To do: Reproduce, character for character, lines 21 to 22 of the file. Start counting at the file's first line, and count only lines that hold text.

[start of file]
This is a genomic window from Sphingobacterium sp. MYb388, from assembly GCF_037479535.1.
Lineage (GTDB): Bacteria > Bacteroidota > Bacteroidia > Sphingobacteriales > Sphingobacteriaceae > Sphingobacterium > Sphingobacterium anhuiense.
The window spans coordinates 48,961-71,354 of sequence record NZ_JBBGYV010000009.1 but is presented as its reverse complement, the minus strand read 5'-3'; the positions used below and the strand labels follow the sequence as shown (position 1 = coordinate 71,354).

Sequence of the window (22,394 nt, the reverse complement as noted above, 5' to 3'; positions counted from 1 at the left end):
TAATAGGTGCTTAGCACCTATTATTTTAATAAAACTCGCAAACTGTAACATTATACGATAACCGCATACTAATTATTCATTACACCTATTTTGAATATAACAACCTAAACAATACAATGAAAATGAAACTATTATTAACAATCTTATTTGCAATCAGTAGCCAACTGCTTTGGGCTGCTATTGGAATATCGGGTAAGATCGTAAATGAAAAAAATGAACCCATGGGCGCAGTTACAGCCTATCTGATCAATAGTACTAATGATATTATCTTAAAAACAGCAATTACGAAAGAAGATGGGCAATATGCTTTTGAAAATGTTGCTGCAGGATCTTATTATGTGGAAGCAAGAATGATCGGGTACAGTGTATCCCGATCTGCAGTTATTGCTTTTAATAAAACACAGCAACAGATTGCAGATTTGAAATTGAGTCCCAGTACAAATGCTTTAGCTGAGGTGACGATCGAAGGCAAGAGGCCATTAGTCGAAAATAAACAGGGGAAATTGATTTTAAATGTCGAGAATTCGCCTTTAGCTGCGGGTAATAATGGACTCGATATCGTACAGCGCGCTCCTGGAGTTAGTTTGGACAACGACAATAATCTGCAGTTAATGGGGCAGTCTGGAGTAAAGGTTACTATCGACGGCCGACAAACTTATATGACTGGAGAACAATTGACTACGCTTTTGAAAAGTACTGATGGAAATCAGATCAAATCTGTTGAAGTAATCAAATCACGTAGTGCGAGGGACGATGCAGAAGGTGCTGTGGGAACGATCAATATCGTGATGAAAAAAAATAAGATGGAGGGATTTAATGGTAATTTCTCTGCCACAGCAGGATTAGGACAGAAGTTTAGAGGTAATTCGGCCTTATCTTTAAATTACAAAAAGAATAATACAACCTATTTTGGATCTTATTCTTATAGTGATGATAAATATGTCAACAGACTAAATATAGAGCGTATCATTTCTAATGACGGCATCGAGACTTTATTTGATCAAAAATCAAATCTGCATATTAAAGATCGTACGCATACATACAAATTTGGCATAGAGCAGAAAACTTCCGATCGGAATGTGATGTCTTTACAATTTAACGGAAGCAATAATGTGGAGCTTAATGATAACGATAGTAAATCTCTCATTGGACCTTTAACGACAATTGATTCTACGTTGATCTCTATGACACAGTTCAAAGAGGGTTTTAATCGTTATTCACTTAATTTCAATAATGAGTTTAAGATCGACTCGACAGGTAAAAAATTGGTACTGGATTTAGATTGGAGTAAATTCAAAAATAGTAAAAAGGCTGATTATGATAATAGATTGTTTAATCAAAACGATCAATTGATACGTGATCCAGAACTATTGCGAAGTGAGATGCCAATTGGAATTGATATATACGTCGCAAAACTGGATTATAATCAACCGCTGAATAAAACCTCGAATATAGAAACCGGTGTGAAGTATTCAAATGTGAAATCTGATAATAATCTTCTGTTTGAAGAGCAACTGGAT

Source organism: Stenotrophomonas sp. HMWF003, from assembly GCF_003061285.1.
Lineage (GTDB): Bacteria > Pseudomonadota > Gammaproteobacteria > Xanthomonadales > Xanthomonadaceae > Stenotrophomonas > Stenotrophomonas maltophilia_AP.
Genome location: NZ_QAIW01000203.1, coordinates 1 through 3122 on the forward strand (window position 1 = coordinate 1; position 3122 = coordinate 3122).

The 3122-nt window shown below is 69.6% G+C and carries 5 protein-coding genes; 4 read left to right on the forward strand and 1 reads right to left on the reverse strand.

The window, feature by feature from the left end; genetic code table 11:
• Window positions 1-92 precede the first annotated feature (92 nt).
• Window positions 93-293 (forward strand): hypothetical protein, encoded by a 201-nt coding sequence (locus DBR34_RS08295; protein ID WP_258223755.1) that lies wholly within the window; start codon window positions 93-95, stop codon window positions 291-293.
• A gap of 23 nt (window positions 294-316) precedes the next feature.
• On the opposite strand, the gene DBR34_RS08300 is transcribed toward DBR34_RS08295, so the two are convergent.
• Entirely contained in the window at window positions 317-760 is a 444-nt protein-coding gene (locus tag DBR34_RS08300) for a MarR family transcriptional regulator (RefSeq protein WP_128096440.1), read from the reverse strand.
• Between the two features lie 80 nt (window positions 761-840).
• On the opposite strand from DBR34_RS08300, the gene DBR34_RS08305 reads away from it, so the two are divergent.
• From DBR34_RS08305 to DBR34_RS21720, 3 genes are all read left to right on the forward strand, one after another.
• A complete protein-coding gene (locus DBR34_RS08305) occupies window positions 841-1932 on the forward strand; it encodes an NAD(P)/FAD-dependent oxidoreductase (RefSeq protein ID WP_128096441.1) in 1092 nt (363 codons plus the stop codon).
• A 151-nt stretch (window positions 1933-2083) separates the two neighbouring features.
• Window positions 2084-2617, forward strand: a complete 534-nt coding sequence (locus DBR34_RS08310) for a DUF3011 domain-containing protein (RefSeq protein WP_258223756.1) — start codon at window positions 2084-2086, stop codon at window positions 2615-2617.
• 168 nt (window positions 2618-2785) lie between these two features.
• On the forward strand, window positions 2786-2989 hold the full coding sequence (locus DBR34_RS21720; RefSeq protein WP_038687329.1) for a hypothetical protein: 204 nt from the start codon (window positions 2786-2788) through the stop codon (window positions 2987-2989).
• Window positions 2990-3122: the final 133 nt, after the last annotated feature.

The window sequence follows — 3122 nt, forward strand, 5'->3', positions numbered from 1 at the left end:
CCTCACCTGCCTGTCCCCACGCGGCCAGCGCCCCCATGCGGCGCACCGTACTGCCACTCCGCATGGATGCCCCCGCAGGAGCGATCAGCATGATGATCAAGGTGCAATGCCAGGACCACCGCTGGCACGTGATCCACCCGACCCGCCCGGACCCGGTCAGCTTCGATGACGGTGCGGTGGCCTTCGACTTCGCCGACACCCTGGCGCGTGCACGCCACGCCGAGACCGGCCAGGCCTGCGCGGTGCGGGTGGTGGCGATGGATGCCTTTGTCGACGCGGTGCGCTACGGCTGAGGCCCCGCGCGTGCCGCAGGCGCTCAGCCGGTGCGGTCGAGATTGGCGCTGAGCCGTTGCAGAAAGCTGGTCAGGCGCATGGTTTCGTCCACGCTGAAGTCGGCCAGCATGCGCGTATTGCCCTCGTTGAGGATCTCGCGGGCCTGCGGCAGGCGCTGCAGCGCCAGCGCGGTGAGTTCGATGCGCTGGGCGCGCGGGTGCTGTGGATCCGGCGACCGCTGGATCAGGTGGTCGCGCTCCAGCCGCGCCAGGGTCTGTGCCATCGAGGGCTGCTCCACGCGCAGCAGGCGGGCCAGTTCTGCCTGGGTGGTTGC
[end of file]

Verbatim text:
• Window positions 2084-2617, forward strand: a complete 534-nt coding sequence (locus DBR34_RS08310) for a DUF3011 domain-containing protein (RefSeq protein WP_258223756.1) — start codon at window positions 2084-2086, stop codon at window positions 2615-2617.
• 168 nt (window positions 2618-2785) lie between these two features.